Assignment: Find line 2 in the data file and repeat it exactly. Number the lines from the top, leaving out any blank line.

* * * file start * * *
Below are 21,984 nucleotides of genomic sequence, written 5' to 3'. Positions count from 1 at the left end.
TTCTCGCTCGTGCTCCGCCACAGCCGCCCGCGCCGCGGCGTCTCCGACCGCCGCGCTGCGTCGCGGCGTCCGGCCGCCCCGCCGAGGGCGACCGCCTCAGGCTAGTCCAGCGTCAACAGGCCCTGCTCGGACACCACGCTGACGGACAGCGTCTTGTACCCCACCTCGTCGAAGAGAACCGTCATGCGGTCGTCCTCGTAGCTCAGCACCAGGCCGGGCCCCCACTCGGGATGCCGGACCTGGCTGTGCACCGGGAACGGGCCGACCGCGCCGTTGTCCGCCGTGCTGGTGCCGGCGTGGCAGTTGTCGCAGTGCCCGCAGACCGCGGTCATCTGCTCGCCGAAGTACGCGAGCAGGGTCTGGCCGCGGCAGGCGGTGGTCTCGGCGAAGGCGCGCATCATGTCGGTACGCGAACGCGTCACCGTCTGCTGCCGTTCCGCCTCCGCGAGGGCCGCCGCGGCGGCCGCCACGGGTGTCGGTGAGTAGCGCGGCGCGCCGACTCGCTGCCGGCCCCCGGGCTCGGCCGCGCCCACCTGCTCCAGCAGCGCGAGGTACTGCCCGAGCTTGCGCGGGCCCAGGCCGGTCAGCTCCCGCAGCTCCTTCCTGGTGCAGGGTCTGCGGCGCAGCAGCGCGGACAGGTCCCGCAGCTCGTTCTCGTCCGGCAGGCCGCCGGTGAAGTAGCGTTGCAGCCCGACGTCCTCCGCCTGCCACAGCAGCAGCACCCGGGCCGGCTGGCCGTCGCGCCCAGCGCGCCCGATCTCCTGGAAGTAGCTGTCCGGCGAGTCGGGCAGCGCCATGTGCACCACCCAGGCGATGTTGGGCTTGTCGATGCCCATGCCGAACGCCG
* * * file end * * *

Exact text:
TTCTCGCTCGTGCTCCGCCACAGCCGCCCGCGCCGCGGCGTCTCCGACCGCCGCGCTGCGTCGCGGCGTCCGGCCGCCCCGCCGAGGGCGACCGCCTCAGGCTAGTCCAGCGTCAACAGGCCCTGCTCGGACACCACGCTGACGGACAGCGTCTTGTACCCCACCTCGTCGAAGAGAACCGTCATGCGGTCGTCCTCGTAGCTCAGCACCAGGCCGGGCCCCCACTCGGGATGCCGGACCTGGCTGTGCACCGGGAACGGGCCGACCGCGCCGTTGTCCGCCGTGCTGGTGCCGGCGTGGCAGTTGTCGCAGTGCCCGCAGACCGCGGTCATCTGCTCGCCGAAGTACGCGAGCAGGGTCTGGCCGCGGCAGGCGGTGGTCTCGGCGAAGGCGCGCATCATGTCGGTACGCGAACGCGTCACCGTCTGCTGCCGTTCCGCCTCCGCGAGGGCCGCCGCGGCGGCCGCCACGGGTGTCGGTGAGTAGCGCGGCGCGCCGACTCGCTGCCGGCCCCCGGGCTCGGCCGCGCCCACCTGCTCCAGCAGCGCGAGGTACTGCCCGAGCTTGCGCGGGCCCAGGCCGGTCAGCTCCCGCAGCTCCTTCCTGGTGCAGGGTCTGCGGCGCAGCAGCGCGGACAGGTCCCGCAGCTCGTTCTCGTCCGGCAGGCCGCCGGTGAAGTAGCGTTGCAGCCCGACGTCCTCCGCCTGCCACAGCAGCAGCACCCGGGCCGGCTGGCCGTCGCGCCCAGCGCGCCCGATCTCCTGGAAGTAGCTGTCCGGCGAGTCGGGCAGCGCCATGTGCACCACCCAGGCGATGTTGGGCTTGTCGATGCCCATGCCGAACGCCG